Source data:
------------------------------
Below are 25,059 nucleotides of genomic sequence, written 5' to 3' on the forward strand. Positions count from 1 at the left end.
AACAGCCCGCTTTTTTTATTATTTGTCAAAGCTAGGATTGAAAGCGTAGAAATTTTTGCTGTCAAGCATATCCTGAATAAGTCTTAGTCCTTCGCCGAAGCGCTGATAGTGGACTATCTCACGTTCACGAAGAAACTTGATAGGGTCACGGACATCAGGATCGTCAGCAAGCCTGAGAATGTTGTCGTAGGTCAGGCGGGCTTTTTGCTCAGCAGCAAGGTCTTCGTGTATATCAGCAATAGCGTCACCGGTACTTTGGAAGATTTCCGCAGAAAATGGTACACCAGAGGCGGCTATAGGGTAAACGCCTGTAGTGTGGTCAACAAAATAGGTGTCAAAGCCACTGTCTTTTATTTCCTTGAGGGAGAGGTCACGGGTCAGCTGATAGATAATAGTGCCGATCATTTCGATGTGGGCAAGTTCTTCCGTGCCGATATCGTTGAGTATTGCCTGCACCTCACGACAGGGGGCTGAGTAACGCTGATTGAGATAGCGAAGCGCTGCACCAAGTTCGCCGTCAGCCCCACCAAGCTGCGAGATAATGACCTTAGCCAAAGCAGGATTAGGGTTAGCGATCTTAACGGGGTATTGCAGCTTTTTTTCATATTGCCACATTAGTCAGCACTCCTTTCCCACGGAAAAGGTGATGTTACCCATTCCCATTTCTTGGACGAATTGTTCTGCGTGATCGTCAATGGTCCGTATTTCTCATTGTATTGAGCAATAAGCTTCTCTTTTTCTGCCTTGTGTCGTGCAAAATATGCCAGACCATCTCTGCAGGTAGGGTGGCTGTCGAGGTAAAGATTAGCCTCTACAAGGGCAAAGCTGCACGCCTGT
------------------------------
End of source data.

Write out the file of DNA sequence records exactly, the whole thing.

Below are 25,059 nucleotides of genomic sequence, written 5' to 3' on the forward strand. Positions count from 1 at the left end.
AACAGCCCGCTTTTTTTATTATTTGTCAAAGCTAGGATTGAAAGCGTAGAAATTTTTGCTGTCAAGCATATCCTGAATAAGTCTTAGTCCTTCGCCGAAGCGCTGATAGTGGACTATCTCACGTTCACGAAGAAACTTGATAGGGTCACGGACATCAGGATCGTCAGCAAGCCTGAGAATGTTGTCGTAGGTCAGGCGGGCTTTTTGCTCAGCAGCAAGGTCTTCGTGTATATCAGCAATAGCGTCACCGGTACTTTGGAAGATTTCCGCAGAAAATGGTACACCAGAGGCGGCTATAGGGTAAACGCCTGTAGTGTGGTCAACAAAATAGGTGTCAAAGCCACTGTCTTTTATTTCCTTGAGGGAGAGGTCACGGGTCAGCTGATAGATAATAGTGCCGATCATTTCGATGTGGGCAAGTTCTTCCGTGCCGATATCGTTGAGTATTGCCTGCACCTCACGACAGGGGGCTGAGTAACGCTGATTGAGATAGCGAAGCGCTGCACCAAGTTCGCCGTCAGCCCCACCAAGCTGCGAGATAATGACCTTAGCCAAAGCAGGATTAGGGTTAGCGATCTTAACGGGGTATTGCAGCTTTTTTTCATATTGCCACATTAGTCAGCACTCCTTTCCCACGGAAAAGGTGATGTTACCCATTCCCATTTCTTGGACGAATTGTTCTGCGTGATCGTCAATGGTCCGTATTTCTCATTGTATTGAGCAATAAGCTTCTCTTTTTCTGCCTTGTGTCGTGCAAAATATGCCAGACCATCTCTGCAGGTAGGGTGGCTGTCGAGGTAAAGATTAGCCTCTACAAGGGCAAAGCTGCACGCCTGT